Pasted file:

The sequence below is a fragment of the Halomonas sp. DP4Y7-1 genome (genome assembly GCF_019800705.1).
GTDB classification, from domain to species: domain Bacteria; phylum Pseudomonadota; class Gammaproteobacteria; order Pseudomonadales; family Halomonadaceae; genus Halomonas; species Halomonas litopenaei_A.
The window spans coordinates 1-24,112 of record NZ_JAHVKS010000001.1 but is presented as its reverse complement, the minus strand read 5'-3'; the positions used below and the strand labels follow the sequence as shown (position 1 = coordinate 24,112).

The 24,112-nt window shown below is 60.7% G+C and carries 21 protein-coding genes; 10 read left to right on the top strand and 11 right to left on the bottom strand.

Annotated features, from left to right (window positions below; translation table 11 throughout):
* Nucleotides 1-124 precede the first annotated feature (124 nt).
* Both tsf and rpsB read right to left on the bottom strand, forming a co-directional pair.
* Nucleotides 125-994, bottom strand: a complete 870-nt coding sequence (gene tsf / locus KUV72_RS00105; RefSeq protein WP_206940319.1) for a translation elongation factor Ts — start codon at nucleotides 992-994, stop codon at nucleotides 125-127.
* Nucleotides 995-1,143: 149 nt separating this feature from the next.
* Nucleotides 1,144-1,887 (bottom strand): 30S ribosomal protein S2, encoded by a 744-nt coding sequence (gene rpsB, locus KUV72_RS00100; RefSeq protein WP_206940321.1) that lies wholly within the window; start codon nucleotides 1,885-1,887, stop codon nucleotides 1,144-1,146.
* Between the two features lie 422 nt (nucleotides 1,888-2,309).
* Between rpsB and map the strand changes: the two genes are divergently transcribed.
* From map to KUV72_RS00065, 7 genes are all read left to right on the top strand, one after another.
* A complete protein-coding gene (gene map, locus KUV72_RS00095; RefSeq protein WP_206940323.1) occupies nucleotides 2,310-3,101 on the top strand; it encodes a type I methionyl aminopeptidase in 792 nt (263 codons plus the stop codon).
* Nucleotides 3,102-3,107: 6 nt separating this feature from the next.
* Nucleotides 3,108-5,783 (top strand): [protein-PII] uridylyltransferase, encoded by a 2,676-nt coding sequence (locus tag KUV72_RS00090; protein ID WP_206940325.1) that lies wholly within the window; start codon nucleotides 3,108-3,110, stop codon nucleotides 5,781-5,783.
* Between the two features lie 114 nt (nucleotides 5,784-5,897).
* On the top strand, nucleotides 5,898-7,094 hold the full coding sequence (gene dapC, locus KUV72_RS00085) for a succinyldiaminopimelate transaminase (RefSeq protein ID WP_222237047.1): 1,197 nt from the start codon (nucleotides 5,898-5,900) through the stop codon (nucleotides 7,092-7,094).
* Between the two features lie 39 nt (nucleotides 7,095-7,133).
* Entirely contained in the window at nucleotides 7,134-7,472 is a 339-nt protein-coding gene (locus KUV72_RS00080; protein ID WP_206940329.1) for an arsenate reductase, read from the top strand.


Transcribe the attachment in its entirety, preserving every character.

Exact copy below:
The sequence below is a fragment of the Halomonas sp. DP4Y7-1 genome (genome assembly GCF_019800705.1).
GTDB classification, from domain to species: domain Bacteria; phylum Pseudomonadota; class Gammaproteobacteria; order Pseudomonadales; family Halomonadaceae; genus Halomonas; species Halomonas litopenaei_A.
The window spans coordinates 1-24,112 of record NZ_JAHVKS010000001.1 but is presented as its reverse complement, the minus strand read 5'-3'; the positions used below and the strand labels follow the sequence as shown (position 1 = coordinate 24,112).

The 24,112-nt window shown below is 60.7% G+C and carries 21 protein-coding genes; 10 read left to right on the top strand and 11 right to left on the bottom strand.

Annotated features, from left to right (window positions below; translation table 11 throughout):
* Nucleotides 1-124 precede the first annotated feature (124 nt).
* Both tsf and rpsB read right to left on the bottom strand, forming a co-directional pair.
* Nucleotides 125-994, bottom strand: a complete 870-nt coding sequence (gene tsf / locus KUV72_RS00105; RefSeq protein WP_206940319.1) for a translation elongation factor Ts — start codon at nucleotides 992-994, stop codon at nucleotides 125-127.
* Nucleotides 995-1,143: 149 nt separating this feature from the next.
* Nucleotides 1,144-1,887 (bottom strand): 30S ribosomal protein S2, encoded by a 744-nt coding sequence (gene rpsB, locus KUV72_RS00100; RefSeq protein WP_206940321.1) that lies wholly within the window; start codon nucleotides 1,885-1,887, stop codon nucleotides 1,144-1,146.
* Between the two features lie 422 nt (nucleotides 1,888-2,309).
* Between rpsB and map the strand changes: the two genes are divergently transcribed.
* From map to KUV72_RS00065, 7 genes are all read left to right on the top strand, one after another.
* A complete protein-coding gene (gene map, locus KUV72_RS00095; RefSeq protein WP_206940323.1) occupies nucleotides 2,310-3,101 on the top strand; it encodes a type I methionyl aminopeptidase in 792 nt (263 codons plus the stop codon).
* Nucleotides 3,102-3,107: 6 nt separating this feature from the next.
* Nucleotides 3,108-5,783 (top strand): [protein-PII] uridylyltransferase, encoded by a 2,676-nt coding sequence (locus tag KUV72_RS00090; protein ID WP_206940325.1) that lies wholly within the window; start codon nucleotides 3,108-3,110, stop codon nucleotides 5,781-5,783.
* Between the two features lie 114 nt (nucleotides 5,784-5,897).
* On the top strand, nucleotides 5,898-7,094 hold the full coding sequence (gene dapC, locus KUV72_RS00085) for a succinyldiaminopimelate transaminase (RefSeq protein ID WP_222237047.1): 1,197 nt from the start codon (nucleotides 5,898-5,900) through the stop codon (nucleotides 7,092-7,094).
* Between the two features lie 39 nt (nucleotides 7,095-7,133).
* Entirely contained in the window at nucleotides 7,134-7,472 is a 339-nt protein-coding gene (locus KUV72_RS00080; protein ID WP_206940329.1) for an arsenate reductase, read from the top strand.